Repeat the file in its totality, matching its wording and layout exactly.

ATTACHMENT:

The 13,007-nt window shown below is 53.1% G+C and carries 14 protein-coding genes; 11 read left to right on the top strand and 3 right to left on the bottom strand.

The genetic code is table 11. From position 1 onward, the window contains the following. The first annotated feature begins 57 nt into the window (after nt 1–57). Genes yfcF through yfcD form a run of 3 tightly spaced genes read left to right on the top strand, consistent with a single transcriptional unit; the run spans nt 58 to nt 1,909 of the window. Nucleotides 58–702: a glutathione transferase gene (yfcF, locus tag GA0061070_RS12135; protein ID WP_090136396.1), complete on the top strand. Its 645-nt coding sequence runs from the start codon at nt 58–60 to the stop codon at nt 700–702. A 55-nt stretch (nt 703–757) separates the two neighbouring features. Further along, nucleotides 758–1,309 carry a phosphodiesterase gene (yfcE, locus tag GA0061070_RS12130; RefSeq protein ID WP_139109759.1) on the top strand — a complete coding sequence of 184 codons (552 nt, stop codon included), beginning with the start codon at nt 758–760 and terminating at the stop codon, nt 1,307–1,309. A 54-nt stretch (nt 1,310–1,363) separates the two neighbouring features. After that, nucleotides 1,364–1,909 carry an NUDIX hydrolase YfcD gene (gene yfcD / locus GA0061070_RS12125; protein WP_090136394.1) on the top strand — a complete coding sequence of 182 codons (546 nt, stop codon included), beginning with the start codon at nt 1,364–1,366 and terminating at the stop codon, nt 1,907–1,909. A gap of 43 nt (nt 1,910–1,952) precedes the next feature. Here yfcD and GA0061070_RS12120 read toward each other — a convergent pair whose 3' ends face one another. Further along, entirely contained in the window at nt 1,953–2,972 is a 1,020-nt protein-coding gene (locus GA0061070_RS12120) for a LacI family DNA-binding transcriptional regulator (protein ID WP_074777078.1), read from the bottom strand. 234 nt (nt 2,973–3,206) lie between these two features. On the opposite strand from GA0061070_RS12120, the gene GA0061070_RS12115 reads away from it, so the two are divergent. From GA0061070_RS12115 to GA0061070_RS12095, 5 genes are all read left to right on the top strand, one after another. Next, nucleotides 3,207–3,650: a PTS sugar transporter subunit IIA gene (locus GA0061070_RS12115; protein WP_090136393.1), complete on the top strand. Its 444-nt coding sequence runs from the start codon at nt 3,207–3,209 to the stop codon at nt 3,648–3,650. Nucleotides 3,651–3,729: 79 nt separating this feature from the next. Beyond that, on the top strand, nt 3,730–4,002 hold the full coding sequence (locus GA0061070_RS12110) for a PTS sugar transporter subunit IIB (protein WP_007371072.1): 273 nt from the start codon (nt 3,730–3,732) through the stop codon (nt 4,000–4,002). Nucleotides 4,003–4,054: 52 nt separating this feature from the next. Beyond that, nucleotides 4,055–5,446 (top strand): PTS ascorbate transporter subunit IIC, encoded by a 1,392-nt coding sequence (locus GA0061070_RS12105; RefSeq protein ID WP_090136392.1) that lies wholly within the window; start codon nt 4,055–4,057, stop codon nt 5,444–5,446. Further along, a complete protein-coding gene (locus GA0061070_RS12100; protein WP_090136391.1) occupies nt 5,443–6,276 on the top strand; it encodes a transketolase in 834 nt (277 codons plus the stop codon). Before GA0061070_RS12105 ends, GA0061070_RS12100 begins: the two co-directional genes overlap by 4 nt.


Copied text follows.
The 13,007-nt window shown below is 53.1% G+C and carries 14 protein-coding genes; 11 read left to right on the top strand and 3 right to left on the bottom strand.

The genetic code is table 11. From position 1 onward, the window contains the following. The first annotated feature begins 57 nt into the window (after nt 1–57). Genes yfcF through yfcD form a run of 3 tightly spaced genes read left to right on the top strand, consistent with a single transcriptional unit; the run spans nt 58 to nt 1,909 of the window. Nucleotides 58–702: a glutathione transferase gene (yfcF, locus tag GA0061070_RS12135; protein ID WP_090136396.1), complete on the top strand. Its 645-nt coding sequence runs from the start codon at nt 58–60 to the stop codon at nt 700–702. A 55-nt stretch (nt 703–757) separates the two neighbouring features. Further along, nucleotides 758–1,309 carry a phosphodiesterase gene (yfcE, locus tag GA0061070_RS12130; RefSeq protein ID WP_139109759.1) on the top strand — a complete coding sequence of 184 codons (552 nt, stop codon included), beginning with the start codon at nt 758–760 and terminating at the stop codon, nt 1,307–1,309. A 54-nt stretch (nt 1,310–1,363) separates the two neighbouring features. After that, nucleotides 1,364–1,909 carry an NUDIX hydrolase YfcD gene (gene yfcD / locus GA0061070_RS12125; protein WP_090136394.1) on the top strand — a complete coding sequence of 182 codons (546 nt, stop codon included), beginning with the start codon at nt 1,364–1,366 and terminating at the stop codon, nt 1,907–1,909. A gap of 43 nt (nt 1,910–1,952) precedes the next feature. Here yfcD and GA0061070_RS12120 read toward each other — a convergent pair whose 3' ends face one another. Further along, entirely contained in the window at nt 1,953–2,972 is a 1,020-nt protein-coding gene (locus GA0061070_RS12120) for a LacI family DNA-binding transcriptional regulator (protein ID WP_074777078.1), read from the bottom strand. 234 nt (nt 2,973–3,206) lie between these two features. On the opposite strand from GA0061070_RS12120, the gene GA0061070_RS12115 reads away from it, so the two are divergent. From GA0061070_RS12115 to GA0061070_RS12095, 5 genes are all read left to right on the top strand, one after another. Next, nucleotides 3,207–3,650: a PTS sugar transporter subunit IIA gene (locus GA0061070_RS12115; protein WP_090136393.1), complete on the top strand. Its 444-nt coding sequence runs from the start codon at nt 3,207–3,209 to the stop codon at nt 3,648–3,650. Nucleotides 3,651–3,729: 79 nt separating this feature from the next. Beyond that, on the top strand, nt 3,730–4,002 hold the full coding sequence (locus GA0061070_RS12110) for a PTS sugar transporter subunit IIB (protein WP_007371072.1): 273 nt from the start codon (nt 3,730–3,732) through the stop codon (nt 4,000–4,002). Nucleotides 4,003–4,054: 52 nt separating this feature from the next. Beyond that, nucleotides 4,055–5,446 (top strand): PTS ascorbate transporter subunit IIC, encoded by a 1,392-nt coding sequence (locus GA0061070_RS12105; RefSeq protein ID WP_090136392.1) that lies wholly within the window; start codon nt 4,055–4,057, stop codon nt 5,444–5,446. Further along, a complete protein-coding gene (locus GA0061070_RS12100; protein WP_090136391.1) occupies nt 5,443–6,276 on the top strand; it encodes a transketolase in 834 nt (277 codons plus the stop codon). Before GA0061070_RS12105 ends, GA0061070_RS12100 begins: the two co-directional genes overlap by 4 nt.